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Why are car loans so easy to get?
If you've had trouble getting approved for a mortgage, a credit card or a personal loan recently because your credit isn't up to par, you aren't alone. We get readers writing to us often in our Credit.com Forum about their trouble getting access to credit. But one type of loan is open to nonprime consumers -- auto loans.



The most recent Experian-Oliver Wyman Market Intelligence report found that even consumers with the worst Vantage scores -- F-level borrowers -- are getting access to auto loans with an average balance of $15,300. Auto loan originations have been on the rise for the past few years, according to the report.



So what makes these financial products so readily available to consumers with credit scores that aren't among the elite? Alan Ikemura, senior product manager of Experian Decision Sciences, says auto loans have always been a credit product that is more open to subprime borrowers.



"Auto originations have really been a different product than the real-estate type of product or even bank card products," Ikemura says. "It's not a new phenomenon that creditors are lending to lower tiers, except now you're starting to see more of that."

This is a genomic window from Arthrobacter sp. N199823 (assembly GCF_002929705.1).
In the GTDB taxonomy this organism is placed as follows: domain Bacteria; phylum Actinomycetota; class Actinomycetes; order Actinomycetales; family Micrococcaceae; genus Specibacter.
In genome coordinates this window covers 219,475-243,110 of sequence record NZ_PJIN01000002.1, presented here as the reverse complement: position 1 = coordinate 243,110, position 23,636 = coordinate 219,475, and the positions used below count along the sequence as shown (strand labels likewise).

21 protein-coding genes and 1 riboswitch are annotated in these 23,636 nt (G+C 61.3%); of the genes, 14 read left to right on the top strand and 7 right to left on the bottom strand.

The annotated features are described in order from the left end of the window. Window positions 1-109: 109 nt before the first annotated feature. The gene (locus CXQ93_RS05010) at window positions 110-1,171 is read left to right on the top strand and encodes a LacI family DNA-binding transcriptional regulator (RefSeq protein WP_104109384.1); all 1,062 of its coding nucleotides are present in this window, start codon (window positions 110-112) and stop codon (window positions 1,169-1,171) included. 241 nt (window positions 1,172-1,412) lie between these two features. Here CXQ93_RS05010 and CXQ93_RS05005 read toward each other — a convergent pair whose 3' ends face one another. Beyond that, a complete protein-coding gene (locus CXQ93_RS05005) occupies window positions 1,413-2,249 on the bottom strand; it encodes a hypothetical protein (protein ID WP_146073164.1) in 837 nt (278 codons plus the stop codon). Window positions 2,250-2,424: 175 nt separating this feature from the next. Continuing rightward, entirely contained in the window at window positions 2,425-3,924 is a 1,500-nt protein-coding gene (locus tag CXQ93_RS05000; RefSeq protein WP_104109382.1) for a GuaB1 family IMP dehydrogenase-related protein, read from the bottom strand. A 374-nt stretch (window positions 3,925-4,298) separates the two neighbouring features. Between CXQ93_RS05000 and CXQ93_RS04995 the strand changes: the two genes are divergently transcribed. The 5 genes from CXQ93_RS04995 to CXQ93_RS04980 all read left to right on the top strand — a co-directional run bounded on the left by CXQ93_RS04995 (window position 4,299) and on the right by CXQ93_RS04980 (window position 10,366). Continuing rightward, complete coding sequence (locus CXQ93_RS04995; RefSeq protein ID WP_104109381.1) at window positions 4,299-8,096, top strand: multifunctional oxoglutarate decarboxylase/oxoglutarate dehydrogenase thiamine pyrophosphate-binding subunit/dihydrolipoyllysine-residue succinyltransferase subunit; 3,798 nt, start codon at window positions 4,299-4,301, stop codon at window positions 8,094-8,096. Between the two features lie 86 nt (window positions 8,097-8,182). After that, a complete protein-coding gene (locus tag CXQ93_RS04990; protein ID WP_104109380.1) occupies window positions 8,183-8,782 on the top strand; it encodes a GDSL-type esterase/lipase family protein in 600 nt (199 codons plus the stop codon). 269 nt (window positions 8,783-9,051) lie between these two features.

The key to auto loans' wide availability is one simple reality of cars -- they can be repossessed.



"Lenders are, in general, more comfortable about being able to recover their money should there be a problem because they can repossess the vehicle," Ikemura says. "That in itself opens it up to lenders being more comfortable about taking the risk."



Also, Ikemura says, auto loan borrowers are making their car payments a higher priority, which is putting more lenders at ease about the risk.



"Lenders have seen a trend during this recession period of a payment hierarchy," Ikemura says. "Mortgage payments used to be the top of the payment hierarchy. People now need their automobile to get to the job they have; and that's become a priority. We've seen that delinquency go down on the lower tiers. It's moved up the chain."

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